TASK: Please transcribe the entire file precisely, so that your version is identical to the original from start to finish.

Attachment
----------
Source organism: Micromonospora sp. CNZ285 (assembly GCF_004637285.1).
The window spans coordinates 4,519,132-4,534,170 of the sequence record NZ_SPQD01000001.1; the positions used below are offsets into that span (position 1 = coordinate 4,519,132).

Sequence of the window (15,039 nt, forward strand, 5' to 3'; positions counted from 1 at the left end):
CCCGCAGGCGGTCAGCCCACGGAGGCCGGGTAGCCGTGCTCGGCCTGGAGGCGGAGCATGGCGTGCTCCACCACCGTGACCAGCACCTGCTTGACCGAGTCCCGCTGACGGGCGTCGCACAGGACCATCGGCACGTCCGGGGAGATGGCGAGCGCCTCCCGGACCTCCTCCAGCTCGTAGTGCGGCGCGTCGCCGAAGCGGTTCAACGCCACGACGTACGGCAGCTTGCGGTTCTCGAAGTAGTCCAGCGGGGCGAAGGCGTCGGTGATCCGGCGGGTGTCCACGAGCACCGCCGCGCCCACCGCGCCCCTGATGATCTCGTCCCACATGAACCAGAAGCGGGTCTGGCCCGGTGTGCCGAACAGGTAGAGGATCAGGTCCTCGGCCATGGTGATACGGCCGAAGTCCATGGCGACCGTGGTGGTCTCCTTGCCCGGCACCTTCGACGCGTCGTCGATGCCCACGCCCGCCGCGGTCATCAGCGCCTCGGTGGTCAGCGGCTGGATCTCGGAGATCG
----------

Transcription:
Source organism: Micromonospora sp. CNZ285 (assembly GCF_004637285.1).
The window spans coordinates 4,519,132-4,534,170 of the sequence record NZ_SPQD01000001.1; the positions used below are offsets into that span (position 1 = coordinate 4,519,132).

Sequence of the window (15,039 nt, forward strand, 5' to 3'; positions counted from 1 at the left end):
CCCGCAGGCGGTCAGCCCACGGAGGCCGGGTAGCCGTGCTCGGCCTGGAGGCGGAGCATGGCGTGCTCCACCACCGTGACCAGCACCTGCTTGACCGAGTCCCGCTGACGGGCGTCGCACAGGACCATCGGCACGTCCGGGGAGATGGCGAGCGCCTCCCGGACCTCCTCCAGCTCGTAGTGCGGCGCGTCGCCGAAGCGGTTCAACGCCACGACGTACGGCAGCTTGCGGTTCTCGAAGTAGTCCAGCGGGGCGAAGGCGTCGGTGATCCGGCGGGTGTCCACGAGCACCGCCGCGCCCACCGCGCCCCTGATGATCTCGTCCCACATGAACCAGAAGCGGGTCTGGCCCGGTGTGCCGAACAGGTAGAGGATCAGGTCCTCGGCCATGGTGATACGGCCGAAGTCCATGGCGACCGTGGTGGTCTCCTTGCCCGGCACCTTCGACGCGTCGTCGATGCCCACGCCCGCCGCGGTCATCAGCGCCTCGGTGGTCAGCGGCTGGATCTCGGAGATCG